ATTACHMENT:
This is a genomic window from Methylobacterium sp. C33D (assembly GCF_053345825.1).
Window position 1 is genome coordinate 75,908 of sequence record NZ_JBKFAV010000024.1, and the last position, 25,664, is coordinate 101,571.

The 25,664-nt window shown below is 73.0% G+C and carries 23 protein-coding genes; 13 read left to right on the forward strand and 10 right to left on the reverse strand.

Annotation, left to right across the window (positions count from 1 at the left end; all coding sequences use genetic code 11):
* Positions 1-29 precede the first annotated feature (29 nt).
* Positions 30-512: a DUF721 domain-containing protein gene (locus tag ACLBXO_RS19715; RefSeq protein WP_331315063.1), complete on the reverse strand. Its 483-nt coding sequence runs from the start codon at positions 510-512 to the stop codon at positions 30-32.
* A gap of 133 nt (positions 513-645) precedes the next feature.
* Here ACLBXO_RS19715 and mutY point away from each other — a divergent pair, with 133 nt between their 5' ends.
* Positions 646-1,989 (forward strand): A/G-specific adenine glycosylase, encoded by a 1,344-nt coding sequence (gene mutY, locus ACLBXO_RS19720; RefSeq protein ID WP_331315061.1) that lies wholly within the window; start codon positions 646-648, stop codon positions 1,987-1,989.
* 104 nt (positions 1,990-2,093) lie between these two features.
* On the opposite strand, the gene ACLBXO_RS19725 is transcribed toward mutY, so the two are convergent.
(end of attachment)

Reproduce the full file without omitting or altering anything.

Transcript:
This is a genomic window from Methylobacterium sp. C33D (assembly GCF_053345825.1).
Window position 1 is genome coordinate 75,908 of sequence record NZ_JBKFAV010000024.1, and the last position, 25,664, is coordinate 101,571.

The 25,664-nt window shown below is 73.0% G+C and carries 23 protein-coding genes; 13 read left to right on the forward strand and 10 right to left on the reverse strand.

Annotation, left to right across the window (positions count from 1 at the left end; all coding sequences use genetic code 11):
* Positions 1-29 precede the first annotated feature (29 nt).
* Positions 30-512: a DUF721 domain-containing protein gene (locus tag ACLBXO_RS19715; RefSeq protein WP_331315063.1), complete on the reverse strand. Its 483-nt coding sequence runs from the start codon at positions 510-512 to the stop codon at positions 30-32.
* A gap of 133 nt (positions 513-645) precedes the next feature.
* Here ACLBXO_RS19715 and mutY point away from each other — a divergent pair, with 133 nt between their 5' ends.
* Positions 646-1,989 (forward strand): A/G-specific adenine glycosylase, encoded by a 1,344-nt coding sequence (gene mutY, locus ACLBXO_RS19720; RefSeq protein ID WP_331315061.1) that lies wholly within the window; start codon positions 646-648, stop codon positions 1,987-1,989.
* 104 nt (positions 1,990-2,093) lie between these two features.
* On the opposite strand, the gene ACLBXO_RS19725 is transcribed toward mutY, so the two are convergent.